My father's 1950's quartz crystal Carole Stupell lamp had been sitting on the floor in the apt for the last 4 years since his death when I decided that, no, I wasn't going to sell it. Keeping it? I would have to find a place for it. That meant making the antique oak table behind the desk disappear. So I did: I donated the table to Housing Works on Columbus Avenue—the very same place where I picked it up about 15 years ago.
I had Pedestal Source make a 30 inch tall base on casters that fit snuggly up against the wide bookcase near the window: the idea being the lamp would warm up a corner of a room that only receives cool northern rays. The nice thing is that I can move the pedestal to access books and scores. I am really pleased with it. Pedestal Source does beautiful work.
The shade was restored by Just Shades on Spring Street here in New York City. I took the original frame (which had been covered in worn teal colored silk) to Joan with 2 yards of caramel colored silk from Mood Fabrics in Midtown—then waited a month for it to return. There was a snag however: as they were laminating the fabric at the factory, it became clear that there was a defect that would show on the front. Oops! So back I went to midtown to hunt down the bolt, which was unrolled to the beginning for 3 clean yards. Another month went by and I got the call to pick the new shade up—the pedestal arriving only a few days later. Happy Man.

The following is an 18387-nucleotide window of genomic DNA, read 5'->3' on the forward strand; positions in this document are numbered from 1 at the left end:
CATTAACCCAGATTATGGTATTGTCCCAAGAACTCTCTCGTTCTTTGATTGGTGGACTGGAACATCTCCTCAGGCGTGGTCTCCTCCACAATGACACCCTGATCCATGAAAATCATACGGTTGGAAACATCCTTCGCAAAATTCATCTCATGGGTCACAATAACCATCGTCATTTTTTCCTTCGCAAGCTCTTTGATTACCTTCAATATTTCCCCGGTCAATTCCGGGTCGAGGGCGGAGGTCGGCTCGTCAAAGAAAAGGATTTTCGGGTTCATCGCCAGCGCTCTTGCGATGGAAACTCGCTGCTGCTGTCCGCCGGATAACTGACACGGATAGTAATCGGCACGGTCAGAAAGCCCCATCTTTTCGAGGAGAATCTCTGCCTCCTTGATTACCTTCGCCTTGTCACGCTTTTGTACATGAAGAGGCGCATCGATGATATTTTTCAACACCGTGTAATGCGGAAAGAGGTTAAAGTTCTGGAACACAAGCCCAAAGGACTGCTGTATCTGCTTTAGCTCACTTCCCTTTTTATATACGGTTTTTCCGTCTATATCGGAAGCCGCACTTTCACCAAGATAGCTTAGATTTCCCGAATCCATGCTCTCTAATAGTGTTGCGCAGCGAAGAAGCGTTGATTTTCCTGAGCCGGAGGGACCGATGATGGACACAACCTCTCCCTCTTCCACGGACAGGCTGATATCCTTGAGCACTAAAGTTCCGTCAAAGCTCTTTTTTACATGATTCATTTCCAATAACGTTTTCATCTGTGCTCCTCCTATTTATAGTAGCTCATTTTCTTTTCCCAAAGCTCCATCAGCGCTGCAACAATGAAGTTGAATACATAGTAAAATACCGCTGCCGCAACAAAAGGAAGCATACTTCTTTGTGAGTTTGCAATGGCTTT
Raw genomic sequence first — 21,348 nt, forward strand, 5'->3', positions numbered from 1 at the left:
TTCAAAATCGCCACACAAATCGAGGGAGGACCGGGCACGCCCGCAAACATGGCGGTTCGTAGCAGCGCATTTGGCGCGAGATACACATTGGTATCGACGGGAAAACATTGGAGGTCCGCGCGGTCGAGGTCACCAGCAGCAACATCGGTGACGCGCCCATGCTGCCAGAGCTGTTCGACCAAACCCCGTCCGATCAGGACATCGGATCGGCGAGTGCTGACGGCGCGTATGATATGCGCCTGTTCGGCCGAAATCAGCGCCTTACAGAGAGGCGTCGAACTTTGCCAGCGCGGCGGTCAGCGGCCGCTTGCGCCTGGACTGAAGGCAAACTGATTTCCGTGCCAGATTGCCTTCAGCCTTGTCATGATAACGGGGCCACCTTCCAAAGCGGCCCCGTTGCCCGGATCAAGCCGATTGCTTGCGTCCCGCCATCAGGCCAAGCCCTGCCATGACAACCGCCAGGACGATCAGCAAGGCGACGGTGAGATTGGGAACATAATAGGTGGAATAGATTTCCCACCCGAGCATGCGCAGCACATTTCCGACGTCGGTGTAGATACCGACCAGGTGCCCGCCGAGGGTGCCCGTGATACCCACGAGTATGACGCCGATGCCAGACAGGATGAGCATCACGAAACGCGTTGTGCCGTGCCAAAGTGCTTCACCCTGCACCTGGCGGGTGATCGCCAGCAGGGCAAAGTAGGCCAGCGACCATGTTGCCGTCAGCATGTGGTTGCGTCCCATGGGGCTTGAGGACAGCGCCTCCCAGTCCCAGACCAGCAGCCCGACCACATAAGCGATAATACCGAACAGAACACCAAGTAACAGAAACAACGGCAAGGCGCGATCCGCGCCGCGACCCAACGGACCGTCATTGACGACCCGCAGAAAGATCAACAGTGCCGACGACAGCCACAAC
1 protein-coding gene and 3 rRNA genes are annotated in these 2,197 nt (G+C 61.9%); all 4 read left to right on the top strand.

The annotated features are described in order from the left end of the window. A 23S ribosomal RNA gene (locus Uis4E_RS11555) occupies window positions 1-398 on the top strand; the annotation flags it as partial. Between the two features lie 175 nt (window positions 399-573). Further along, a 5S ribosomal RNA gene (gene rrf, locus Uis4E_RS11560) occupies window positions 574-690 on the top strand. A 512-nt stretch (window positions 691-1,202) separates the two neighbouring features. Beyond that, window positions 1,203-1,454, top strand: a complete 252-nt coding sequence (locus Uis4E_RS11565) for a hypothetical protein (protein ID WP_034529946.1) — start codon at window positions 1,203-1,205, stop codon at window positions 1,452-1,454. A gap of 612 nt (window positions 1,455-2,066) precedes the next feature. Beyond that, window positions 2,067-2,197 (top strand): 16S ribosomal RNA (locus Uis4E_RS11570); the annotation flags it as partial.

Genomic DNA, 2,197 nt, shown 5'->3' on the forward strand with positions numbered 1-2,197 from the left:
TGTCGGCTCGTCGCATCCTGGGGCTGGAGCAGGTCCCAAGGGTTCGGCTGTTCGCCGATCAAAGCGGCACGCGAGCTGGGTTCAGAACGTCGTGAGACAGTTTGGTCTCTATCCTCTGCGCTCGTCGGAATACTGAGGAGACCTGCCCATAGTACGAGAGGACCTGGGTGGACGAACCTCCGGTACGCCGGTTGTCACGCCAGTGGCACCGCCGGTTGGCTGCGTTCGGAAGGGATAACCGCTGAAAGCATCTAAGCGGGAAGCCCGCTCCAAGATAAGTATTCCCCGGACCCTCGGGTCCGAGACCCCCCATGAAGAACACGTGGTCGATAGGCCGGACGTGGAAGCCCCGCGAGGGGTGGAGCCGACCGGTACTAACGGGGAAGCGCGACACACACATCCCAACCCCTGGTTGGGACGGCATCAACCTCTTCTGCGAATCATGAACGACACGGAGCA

So here we are with a huge Hollywood Regency (or would that be Palm Beach Modern?) statement in a quite modest Manhattan apt—the quartz crystals soaking up the energy of the City and beaming back light. Something like that anyway, right? Or just looking pretty nifty.
I love the thing: the undulating shade, the gold, the sparkle, and the remembrance of my father digging it out from the back of an antique shop at the Golden Nugget Flea market in Lambertville, New Jersey. He bargaining it down to nothing. Uncanny that. He loved beautiful baroque things.
So do I.